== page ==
Flip the record over, however, and you'll find where all the real gold and diamonds of Foxtrot are tucked away. The brief guitar instrumental "Horizons" acts as the perfect introduction to the magnificent, ginormous, seven-parted 23-minute centrepiece "Supper's Ready", perhaps the most triumphant achievement on this album. It's the track that feels the most unified, the one where all the individual parts fit together harmoniously ... even with the jarring transition to the "Willow Farm" movement, which was originally written separately as a standalone song, but it's very good that the band saw the need to fit it into "Supper's Ready", as it is quite simply my most favourite segment of the suite (the self-explanatory "Apocalypse in 9/8" being my second favourite).

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by Reviewer: Ryan Alexander


Perhaps indisputable proof that I am indeed a geek is that I listen to Foxtrot all the time (I like Selling England by the Pound slightly more, but somehow Foxtrot seems geekier).

Genesis had dramatically improved their act since Nursery Cryme, that much is evident from listening to the first song. For whereas their musicianship on earlier albums had seemed somewhat amateurish and rough around the edges, they'd blossomed so much by Foxtrot that they'd surely become among the best instrumentalists in the business.

So OK, maybe they weren't as technically proficient as Yes, King Crimson, or Jethro Tull, but give me Genesis' arrangement sensibilities over those bands any time. Listening to the pastoral sounds of my favorite Foxtrot song “Time Table” for instance, is exactly what it's like to spend a happy day outdoors in the summer sun. There aren't a lot of songs that give me that impression so distinctly. The vocal melody is just as warm and beautiful as the instrumentation.

Peter Gabriel's singing has also greatly improved since the last album. He's more or less play-acting through most of Foxtrot, and I buy into everything he does. He sounds so compelling with his dramatic turns throughout “Get 'Em Out By Friday” for instance, that I hang onto his every word and never for a moment think he's being corny or pretentious. I also have to continue my endless appraisal of Phil Collins' masterful abilities as a prog drummer, his work on “Watcher of the Skies” especially has me in total awe. I'm not even sure how those incessantly fast and complicated rolls and fills are even physically possible - he must have ingested a magic bean.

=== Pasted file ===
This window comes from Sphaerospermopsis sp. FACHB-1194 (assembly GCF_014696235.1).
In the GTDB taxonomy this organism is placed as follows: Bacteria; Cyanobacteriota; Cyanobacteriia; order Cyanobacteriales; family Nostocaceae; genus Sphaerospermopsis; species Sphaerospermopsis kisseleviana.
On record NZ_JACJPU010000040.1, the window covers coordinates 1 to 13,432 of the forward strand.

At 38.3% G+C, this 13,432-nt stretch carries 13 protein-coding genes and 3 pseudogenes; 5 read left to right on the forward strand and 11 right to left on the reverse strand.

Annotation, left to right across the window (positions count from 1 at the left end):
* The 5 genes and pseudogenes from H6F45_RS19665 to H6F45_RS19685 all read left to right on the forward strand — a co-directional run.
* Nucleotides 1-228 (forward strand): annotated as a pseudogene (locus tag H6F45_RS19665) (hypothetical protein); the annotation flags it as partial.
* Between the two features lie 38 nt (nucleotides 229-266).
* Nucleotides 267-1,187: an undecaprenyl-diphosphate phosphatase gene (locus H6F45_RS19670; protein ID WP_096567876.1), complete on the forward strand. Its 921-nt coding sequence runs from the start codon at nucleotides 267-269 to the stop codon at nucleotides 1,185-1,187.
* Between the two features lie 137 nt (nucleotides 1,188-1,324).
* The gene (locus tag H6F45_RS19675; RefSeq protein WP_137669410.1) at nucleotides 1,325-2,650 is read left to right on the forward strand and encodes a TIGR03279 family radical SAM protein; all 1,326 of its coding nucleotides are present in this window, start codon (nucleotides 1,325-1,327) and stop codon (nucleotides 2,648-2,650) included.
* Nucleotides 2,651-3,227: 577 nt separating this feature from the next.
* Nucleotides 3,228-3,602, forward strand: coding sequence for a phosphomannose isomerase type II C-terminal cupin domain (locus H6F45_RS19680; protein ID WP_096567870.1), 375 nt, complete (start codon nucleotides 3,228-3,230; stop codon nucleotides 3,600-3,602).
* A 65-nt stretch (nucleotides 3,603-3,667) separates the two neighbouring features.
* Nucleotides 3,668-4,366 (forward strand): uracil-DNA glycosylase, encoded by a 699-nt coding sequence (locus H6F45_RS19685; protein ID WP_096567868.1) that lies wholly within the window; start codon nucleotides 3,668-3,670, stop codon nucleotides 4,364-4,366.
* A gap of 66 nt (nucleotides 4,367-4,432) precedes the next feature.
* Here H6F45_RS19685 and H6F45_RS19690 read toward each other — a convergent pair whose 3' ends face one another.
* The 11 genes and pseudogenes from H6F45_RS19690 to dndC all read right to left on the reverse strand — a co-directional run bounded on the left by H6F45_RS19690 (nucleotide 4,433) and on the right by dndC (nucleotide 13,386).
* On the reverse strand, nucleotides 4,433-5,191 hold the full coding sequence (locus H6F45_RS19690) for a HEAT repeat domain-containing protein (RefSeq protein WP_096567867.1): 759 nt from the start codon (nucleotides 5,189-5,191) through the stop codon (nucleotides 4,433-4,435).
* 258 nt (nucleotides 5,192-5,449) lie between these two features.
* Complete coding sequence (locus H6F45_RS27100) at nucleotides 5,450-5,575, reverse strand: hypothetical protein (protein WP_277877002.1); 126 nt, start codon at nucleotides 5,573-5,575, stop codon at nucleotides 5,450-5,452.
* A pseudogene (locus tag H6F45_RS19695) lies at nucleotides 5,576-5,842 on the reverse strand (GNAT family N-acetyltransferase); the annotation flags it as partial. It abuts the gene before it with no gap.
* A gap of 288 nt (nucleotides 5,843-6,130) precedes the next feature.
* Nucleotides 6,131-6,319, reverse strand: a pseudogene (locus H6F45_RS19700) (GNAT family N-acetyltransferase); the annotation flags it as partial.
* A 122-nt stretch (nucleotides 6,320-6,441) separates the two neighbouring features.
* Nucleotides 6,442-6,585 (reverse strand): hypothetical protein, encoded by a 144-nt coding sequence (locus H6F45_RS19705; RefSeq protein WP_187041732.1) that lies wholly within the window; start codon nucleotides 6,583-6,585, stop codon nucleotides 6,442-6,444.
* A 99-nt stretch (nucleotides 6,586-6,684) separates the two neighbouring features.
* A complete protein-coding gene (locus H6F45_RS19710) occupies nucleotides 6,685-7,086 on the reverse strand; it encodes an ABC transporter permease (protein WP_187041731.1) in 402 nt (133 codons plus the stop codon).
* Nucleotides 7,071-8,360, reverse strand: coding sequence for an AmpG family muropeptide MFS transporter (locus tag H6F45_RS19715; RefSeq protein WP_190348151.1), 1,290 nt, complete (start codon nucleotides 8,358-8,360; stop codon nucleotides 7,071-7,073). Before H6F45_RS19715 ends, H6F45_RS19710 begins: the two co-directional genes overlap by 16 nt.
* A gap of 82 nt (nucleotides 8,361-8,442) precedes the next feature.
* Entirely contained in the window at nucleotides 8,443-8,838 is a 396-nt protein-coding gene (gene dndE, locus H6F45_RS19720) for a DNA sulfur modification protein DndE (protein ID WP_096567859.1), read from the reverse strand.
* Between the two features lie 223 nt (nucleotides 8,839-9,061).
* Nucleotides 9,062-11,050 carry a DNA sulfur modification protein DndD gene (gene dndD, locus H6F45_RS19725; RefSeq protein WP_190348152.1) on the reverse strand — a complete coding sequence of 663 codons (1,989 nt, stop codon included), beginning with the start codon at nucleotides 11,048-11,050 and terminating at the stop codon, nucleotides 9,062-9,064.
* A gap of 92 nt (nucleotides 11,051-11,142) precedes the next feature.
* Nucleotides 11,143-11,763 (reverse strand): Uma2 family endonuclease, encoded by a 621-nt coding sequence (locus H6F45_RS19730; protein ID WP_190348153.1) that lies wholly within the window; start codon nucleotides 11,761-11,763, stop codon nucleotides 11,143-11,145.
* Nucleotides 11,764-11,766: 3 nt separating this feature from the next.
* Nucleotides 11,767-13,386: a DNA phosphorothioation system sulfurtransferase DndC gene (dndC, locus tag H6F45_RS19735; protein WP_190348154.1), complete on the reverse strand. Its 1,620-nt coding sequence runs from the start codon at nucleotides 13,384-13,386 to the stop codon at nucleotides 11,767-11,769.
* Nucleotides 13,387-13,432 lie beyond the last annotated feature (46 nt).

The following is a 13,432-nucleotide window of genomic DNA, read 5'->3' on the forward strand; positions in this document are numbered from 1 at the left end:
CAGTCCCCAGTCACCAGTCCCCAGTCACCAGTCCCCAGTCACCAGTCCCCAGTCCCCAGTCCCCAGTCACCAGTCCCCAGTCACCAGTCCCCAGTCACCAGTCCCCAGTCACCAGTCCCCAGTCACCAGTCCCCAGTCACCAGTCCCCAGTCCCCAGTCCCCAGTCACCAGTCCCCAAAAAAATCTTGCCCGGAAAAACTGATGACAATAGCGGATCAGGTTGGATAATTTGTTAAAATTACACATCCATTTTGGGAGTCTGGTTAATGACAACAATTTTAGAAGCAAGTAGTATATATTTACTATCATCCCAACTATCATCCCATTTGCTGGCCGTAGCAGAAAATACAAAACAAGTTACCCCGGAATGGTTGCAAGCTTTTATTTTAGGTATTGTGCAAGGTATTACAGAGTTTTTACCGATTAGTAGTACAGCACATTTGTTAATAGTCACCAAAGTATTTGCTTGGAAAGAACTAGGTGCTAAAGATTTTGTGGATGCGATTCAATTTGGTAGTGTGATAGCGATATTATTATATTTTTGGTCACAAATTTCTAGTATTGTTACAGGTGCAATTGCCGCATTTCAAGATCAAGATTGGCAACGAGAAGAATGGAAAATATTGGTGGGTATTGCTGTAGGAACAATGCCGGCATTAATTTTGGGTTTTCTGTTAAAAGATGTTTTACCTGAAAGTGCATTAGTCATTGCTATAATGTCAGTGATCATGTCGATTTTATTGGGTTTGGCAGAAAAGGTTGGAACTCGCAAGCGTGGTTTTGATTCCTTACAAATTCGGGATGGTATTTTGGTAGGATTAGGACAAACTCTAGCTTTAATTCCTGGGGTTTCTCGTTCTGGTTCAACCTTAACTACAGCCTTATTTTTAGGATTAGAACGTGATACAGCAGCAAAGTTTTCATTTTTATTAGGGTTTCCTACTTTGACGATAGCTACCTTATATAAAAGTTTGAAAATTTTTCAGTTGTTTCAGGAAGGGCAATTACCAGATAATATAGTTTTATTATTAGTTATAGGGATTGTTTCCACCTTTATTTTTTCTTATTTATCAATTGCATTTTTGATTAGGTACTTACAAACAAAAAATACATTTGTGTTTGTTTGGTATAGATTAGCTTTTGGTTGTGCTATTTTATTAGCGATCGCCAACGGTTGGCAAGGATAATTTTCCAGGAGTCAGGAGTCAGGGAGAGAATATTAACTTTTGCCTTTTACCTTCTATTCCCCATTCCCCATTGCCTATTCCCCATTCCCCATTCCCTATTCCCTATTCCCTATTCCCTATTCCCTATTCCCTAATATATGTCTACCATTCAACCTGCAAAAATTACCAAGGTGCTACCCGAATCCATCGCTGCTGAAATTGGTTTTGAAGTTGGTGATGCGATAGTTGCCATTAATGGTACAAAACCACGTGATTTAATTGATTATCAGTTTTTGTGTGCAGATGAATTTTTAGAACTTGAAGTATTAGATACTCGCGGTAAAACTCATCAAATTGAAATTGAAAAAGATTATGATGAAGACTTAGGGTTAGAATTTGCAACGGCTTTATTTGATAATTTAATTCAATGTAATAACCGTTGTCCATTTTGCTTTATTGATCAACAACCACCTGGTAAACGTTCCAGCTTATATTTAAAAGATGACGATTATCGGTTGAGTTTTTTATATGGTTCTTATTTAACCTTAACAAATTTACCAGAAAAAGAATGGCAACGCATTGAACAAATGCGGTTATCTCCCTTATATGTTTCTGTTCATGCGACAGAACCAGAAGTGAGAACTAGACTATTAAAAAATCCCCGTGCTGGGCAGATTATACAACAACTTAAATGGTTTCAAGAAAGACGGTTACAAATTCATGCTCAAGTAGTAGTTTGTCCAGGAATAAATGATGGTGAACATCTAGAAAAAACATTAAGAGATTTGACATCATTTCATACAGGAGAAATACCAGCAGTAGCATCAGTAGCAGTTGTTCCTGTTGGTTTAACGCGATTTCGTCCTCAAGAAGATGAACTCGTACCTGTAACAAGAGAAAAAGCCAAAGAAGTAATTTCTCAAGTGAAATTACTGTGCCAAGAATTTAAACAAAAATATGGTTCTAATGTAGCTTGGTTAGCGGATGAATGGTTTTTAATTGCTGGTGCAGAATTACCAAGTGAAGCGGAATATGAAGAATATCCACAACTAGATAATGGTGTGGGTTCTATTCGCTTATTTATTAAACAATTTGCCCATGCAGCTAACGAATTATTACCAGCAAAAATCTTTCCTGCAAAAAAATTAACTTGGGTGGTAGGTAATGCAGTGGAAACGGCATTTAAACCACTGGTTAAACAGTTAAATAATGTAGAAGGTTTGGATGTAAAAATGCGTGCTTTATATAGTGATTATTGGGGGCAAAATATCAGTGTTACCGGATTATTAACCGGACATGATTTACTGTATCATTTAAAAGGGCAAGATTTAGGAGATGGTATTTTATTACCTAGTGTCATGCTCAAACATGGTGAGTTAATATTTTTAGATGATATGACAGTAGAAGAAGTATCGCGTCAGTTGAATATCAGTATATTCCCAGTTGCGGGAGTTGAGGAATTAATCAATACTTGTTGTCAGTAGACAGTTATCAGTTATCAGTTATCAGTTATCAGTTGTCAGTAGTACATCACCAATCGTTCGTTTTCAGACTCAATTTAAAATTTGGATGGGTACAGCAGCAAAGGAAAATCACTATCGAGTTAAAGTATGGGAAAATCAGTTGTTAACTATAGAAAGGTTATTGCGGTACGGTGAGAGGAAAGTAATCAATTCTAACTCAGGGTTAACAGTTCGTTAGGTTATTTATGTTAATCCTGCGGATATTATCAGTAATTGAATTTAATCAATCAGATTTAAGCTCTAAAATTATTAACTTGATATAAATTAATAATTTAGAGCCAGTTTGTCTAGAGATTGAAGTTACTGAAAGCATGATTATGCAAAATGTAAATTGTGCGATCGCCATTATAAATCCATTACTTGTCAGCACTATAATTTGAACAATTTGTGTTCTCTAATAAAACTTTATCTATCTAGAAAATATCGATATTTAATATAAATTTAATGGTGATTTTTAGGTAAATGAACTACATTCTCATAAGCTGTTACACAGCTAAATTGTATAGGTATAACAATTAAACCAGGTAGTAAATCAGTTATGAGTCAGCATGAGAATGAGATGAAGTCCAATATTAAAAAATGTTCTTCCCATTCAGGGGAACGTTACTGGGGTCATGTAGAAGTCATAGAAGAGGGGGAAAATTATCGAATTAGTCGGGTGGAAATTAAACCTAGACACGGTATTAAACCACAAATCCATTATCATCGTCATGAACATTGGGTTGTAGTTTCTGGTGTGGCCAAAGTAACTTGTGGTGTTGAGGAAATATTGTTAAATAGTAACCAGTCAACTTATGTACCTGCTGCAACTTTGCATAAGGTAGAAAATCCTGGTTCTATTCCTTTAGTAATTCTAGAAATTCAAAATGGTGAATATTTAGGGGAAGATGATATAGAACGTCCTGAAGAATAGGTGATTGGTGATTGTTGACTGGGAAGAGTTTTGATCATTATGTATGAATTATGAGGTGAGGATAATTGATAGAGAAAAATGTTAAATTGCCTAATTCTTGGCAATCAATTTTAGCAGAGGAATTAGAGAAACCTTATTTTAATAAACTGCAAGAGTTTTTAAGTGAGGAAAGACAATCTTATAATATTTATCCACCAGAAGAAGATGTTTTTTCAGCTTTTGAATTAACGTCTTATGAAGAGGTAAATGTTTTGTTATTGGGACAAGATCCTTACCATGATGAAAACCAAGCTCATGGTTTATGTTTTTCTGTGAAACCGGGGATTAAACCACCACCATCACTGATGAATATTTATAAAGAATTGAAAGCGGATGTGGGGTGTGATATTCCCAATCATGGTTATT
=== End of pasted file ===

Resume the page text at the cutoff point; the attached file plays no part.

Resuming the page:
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by Reviewer: Don Ignacio (blogging at Don Ignacio's Album Reviews)


Something's happened - the number of songs went down to six, yet the running time of the album went up to 50 minutes. Yeah, Genesis is becoming ambitious - here, they stop 'trying' to make prog/rock and present an actual full-fledged Progressive Rock album.

The result rules. It seems Genesis realised that their real power lay in complex songs, not with stuff like "Seven Stones". They start taking advantage of their strengths here - the melody writing, Gabriel's voice, the instrumental themes, that kind of stuff. And Genesis don't achieve success with just the power of their performances, like King Crimson or Yes, much less with a unique sound, like Pink Floyd. No, their power is in writing songs, and that's exactly what they do here.

The only complaint I have is a lack of Steve Hackett and an over-abundance of Tony Banks. There's no denying Hackett is a great guitarist, yet I hardly can hear his playing here. He's there, but not allowed to make full use of his technique. On the other hand, Banks stuffs the album with his organ. I have nothing against organ, but Banks uses a very annoying organ sound - thick, monotonous and tremolo-less. That was not a clever tactic.

On the other hand, there's more flute here. Not the Ian Anderson kind of flute mind, Gabriel adds some sweet notes in the right spots for some um, variety I guess. Also, Banks presents some enjoyable piano playing, as on the absolutely beautiful ballad "Time Table". The solemn sound, the grandiose vocal melodies, and the simple yet striking piano theme completely make the song.

That's probably the least complex composition on the album, aside from Hackett's Classical guitar spot "Horizons". And as far as acoustic guitar compositions go, it's an absolute winner. Lots of harmonics too!

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by Reviewer: Fernando Canto (blogging at Sir Mustapha's Album Reviews [Defunct])


"Watcher of the Skies" is quite an interesting bass-driven tune, despite Tony Banks's wimpy-sounding Mellotron intro (only he could make a Mellotron sound like crap).

"Time Table" has a gorgeous chorus; I always think I don't like "Get 'Em Out By Friday", but I never skip it when I'm listening to the album, as it's one of Gabriel's best rock operettas, possibly better even than "Harold the Barrel".

"Can-Utility and the Coastliners" is probably the least-liked tune from this album, though I like it quite a bit, but I'm usually too anxious to hear "Supper's Ready" to pay it much attention.

"Horizons" - whoa, they had a guitarist? "Supper's Ready" is one of the few side-long suites to warrant every minute of its running time. Some people think it doesn't even pick up till halfway through - they're nuts, the opening part is great!

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by Reviewer: Cole Reviews